What We Discuss with Chris Pfaff:
- Why Chris decided to take his skateboard from suburban Akron — where escaped cows made the evening news — to Los Angeles, where high-speed car chases barely raise eyebrows.
- What it’s taken so far for Chris to make it in today’s cutthroat fashion business climate — especially when he has to work twice as hard to overcome what others expect from his “dumb” reality TV persona.
- How to stay tenacious — like someone raised in the Midwest — when you fail over and over again.
- Why sometimes running a business — even something as fun and exciting as a top-level streetwear brand — can be more of a curse than a blessing.
- How Chris feels about regretting something he has done versus regretting something he hasn’t done.
- And much more…
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Jordan first met Chris “Drama” Pfaff in their building’s elevator when they were neighbors in Hollywood. Back then, he was the butt of every joke on reality TV show Rob & Big, and had dreams of starting a clothing brand (like everyone else their age in Hollywood).
What follows is a very frank discussion of what it takes to make it in today’s business climate, how to stay tenacious when you fail over and over again, and why sometimes running a business — even something as fun and exciting as a top-level streetwear brand — can be more of a curse than a blessing. Listen, learn, and enjoy!
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More About This Show
So many startup businesses — especially ones that center around fashion — don’t last beyond the attention span and pocket capital of their founders. But Chris “Drama” Pfaff — former star of reality shows Rob & Big and Rob Dyrdek’s Fantasy Factory, host of the Short Story Long Podcast, and creator of streetwear clothing line Young and Reckless — isn’t an ordinary founder. And contrary to whatever impression you may have of his role on reality television, he’s no dummy.
“In the beginning, I tried everything I possibly could to not be that,” says Chris. “The main thing was this: when I launched the brand, it was ‘Drama the dummy from reality TV’ mixed with ‘This guy from reality TV is starting a merch line’ mixed with the fact that the show, for good and bad, was so massive that it was so connected to me and merch no matter what I did. So the main thing that I did was found really good business partners. I didn’t go try to print shirts myself and sell them. I went and found guys who had had a clothing line for 10 years before me. They made full collections of clothing and that kind of gave me a head start in actually producing and making a real clothing line.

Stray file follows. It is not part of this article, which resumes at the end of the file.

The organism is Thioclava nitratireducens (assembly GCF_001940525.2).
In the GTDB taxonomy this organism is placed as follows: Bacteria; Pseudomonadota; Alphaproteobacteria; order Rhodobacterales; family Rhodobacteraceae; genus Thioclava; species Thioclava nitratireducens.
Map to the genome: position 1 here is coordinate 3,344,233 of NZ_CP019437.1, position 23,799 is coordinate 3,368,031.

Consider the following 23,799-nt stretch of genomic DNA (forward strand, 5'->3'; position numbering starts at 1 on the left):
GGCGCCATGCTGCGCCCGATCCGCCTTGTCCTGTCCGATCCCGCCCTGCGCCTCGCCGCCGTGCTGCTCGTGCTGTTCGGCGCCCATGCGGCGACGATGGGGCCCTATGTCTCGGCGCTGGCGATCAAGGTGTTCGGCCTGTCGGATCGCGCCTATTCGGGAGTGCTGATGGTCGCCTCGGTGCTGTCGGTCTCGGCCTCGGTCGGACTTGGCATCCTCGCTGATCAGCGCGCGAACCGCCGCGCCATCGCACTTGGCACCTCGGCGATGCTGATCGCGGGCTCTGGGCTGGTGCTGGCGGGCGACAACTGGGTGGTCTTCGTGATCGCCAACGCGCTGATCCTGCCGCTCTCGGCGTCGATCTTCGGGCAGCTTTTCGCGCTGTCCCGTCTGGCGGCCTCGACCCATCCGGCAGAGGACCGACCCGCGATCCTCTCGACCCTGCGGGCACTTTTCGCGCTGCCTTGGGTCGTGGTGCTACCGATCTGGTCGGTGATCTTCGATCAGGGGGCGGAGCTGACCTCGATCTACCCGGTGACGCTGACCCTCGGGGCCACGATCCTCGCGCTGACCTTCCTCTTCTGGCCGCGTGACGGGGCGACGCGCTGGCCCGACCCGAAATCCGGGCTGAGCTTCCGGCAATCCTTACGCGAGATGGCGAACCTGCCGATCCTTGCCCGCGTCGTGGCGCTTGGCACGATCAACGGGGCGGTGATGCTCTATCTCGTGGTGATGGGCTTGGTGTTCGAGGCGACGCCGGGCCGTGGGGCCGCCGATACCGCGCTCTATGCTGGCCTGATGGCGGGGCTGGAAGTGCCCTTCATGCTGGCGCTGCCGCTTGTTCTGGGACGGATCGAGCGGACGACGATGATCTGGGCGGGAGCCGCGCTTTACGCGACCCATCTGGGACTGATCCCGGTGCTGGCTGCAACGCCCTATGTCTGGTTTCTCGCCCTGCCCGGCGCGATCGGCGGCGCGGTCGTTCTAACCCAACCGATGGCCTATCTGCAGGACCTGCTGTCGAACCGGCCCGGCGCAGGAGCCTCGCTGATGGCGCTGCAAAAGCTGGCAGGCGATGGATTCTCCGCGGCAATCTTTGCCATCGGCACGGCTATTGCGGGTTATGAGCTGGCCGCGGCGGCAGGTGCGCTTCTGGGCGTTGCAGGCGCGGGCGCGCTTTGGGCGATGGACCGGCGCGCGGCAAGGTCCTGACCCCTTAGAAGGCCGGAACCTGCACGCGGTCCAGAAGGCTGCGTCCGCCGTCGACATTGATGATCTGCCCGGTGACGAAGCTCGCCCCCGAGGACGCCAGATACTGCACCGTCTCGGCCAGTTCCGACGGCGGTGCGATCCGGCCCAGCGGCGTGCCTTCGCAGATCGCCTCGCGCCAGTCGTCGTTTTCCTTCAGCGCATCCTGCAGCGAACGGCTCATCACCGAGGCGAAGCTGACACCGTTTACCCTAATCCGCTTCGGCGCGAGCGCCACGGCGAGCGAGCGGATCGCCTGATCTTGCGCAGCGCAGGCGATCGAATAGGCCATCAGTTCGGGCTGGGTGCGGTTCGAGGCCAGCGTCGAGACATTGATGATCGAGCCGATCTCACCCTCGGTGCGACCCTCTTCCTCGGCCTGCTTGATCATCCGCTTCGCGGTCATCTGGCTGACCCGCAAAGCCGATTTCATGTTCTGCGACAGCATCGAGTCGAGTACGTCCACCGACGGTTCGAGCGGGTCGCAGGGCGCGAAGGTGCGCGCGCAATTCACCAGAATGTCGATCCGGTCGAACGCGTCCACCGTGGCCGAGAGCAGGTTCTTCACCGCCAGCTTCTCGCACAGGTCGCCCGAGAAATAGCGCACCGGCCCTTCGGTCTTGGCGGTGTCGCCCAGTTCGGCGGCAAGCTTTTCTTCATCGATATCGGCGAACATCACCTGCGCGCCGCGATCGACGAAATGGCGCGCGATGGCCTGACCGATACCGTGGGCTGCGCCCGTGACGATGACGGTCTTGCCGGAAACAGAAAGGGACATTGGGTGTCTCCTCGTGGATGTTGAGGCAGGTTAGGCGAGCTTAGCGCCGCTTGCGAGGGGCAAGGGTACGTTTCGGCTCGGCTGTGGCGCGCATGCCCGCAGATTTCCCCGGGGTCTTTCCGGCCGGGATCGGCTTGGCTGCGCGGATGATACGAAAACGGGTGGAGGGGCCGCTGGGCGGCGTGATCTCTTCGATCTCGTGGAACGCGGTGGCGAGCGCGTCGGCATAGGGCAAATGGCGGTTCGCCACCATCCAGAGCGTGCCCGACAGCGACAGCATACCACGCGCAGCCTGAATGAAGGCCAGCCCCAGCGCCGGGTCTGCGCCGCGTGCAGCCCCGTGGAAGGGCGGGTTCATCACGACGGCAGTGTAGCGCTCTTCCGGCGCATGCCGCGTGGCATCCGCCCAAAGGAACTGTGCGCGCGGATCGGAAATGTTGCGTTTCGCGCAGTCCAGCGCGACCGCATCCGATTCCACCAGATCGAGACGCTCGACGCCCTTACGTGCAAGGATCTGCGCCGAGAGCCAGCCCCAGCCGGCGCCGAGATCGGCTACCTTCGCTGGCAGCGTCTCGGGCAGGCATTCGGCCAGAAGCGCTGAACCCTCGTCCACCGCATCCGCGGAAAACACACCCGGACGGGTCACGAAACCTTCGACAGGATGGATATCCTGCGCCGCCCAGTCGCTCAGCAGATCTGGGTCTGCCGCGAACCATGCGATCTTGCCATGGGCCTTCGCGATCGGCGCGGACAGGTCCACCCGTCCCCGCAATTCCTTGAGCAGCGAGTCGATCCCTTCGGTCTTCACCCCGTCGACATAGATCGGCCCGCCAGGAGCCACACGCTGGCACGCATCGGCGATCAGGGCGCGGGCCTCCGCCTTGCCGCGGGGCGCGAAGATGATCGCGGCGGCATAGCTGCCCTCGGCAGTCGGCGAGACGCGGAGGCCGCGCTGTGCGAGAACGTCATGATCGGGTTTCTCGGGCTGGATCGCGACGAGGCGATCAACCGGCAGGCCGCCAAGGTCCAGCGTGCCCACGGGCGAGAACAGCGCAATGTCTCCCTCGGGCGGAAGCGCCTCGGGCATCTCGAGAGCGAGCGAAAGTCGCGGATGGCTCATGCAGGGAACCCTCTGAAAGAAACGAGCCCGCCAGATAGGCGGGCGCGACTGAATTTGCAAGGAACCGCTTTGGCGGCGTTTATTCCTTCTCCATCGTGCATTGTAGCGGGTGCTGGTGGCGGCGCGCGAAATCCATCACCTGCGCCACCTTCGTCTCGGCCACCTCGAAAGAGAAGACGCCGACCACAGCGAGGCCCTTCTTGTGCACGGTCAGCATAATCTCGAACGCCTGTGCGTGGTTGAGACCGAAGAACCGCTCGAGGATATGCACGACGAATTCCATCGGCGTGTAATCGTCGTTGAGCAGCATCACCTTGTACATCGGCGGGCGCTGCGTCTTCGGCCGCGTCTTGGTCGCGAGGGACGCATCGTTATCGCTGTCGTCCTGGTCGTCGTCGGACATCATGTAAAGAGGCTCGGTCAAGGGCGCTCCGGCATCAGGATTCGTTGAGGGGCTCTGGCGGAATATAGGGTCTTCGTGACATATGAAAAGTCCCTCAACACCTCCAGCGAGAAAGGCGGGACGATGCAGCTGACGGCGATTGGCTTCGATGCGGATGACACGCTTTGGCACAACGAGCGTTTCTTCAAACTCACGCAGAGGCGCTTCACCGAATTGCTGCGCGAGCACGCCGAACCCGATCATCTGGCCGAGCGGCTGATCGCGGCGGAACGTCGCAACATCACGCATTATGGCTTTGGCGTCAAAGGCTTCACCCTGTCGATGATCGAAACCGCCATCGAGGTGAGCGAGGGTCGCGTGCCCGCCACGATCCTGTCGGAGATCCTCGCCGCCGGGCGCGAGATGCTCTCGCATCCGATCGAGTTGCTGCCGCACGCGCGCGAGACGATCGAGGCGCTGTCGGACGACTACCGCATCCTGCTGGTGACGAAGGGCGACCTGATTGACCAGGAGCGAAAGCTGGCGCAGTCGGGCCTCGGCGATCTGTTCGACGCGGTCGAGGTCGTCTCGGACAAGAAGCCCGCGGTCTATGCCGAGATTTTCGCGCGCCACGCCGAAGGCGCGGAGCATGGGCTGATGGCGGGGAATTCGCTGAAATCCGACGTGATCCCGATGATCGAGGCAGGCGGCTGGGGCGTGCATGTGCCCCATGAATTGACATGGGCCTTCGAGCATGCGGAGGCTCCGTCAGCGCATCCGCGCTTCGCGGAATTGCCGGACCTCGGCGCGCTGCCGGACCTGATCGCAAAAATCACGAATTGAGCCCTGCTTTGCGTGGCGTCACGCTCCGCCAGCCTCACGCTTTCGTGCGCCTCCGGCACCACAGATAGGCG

“The second thing was I did as much marketing as I possibly could outside of myself. I tried to shy away from [going on] Facebook saying, ‘Go buy my shirt! Go buy my shirt!’ We did a really big project with Meek Mill early on and we had every single actor and influencer and everyone coming by the office and taking pictures in the shirts because I knew I had to do twice the amount as everyone else so that you would see it as ‘The New Clothing Line’ — not ‘Drama’s Little Project.'”
Perhaps some of Chris’ tenacity comes from his upbringing. Like Jordan, Chris grew up in the Midwest — suburban Akron, to be exact — where he passed the time skateboarding in a town where an escaped cow was the featured story on the evening news. Chris had ambitions to skate as a career, but he knew he’d have to endure the culture shock of moving to a town where things moved at a faster pace: Los Angeles.
“L.A. is the world capital of skateboarding,” says Chris. “It’s where all the brands are. It’s where all the famous skate spots are. It’s where all the pros live. I was just obsessed with skateboarding, so the next logical move was to move to L.A. So I think from age 14, I just knew: ‘The moment I graduate high school, I’m going to L.A.’ I knew around 16 I wasn’t good enough to be a pro skateboarder — even though that was my dream — so I was like, ‘Whatever. I’ll work at a skate shop. I’ll film skaters. I’ll do something,’ but I was just so obsessed with skateboarding; I just followed that.”
Listen to this episode in its entirety to learn more about what led Chris from dreams of connecting with the skateboarding world to landing a gig as a reality television star, how this path has been a boon and a hindrance to Chris’ current entrepreneurial ambitions, why Chris feels it’s better to regret something he has done than regret something he hasn’t done, how it feels to see other celebrities wearing his clothes rather than having to play the role of celebrity himself, and much more.
THANKS, CHRIS PFAFF!
If you enjoyed this session with Chris Pfaff, let him know by clicking on the link below and sending him a quick shout out at Twitter:
And if you want us to answer your questions on one of our upcoming weekly Feedback Friday episodes, drop us a line at firstname.lastname@example.org.
Resources from This Episode:
- Short Story Long Podcast
- Young and Reckless
- Chris Pfaff at Instagram
- Chris Pfaff at Facebook
- Chris Pfaff at Twitter
- Rob & Big’s Best Moments
- Rogue Status
- White Nationalists and Nazi-Saluting Tila Tequila Toast ‘Emperor Trump’ in Washington, DC by Asawin Suebsaeng, The Daily Beast
- Karrueche Tran Wearing Black-Lime Crop Top and Leggings by Young and Reckless by Nazaret, Steal Her Style
- MTV Stars Rob Dyrdek & Drama Settle Beef With Hells Angels, TMZ
- Working with the FBI at Age 16? | Jordan Harbinger, Short Story Long #118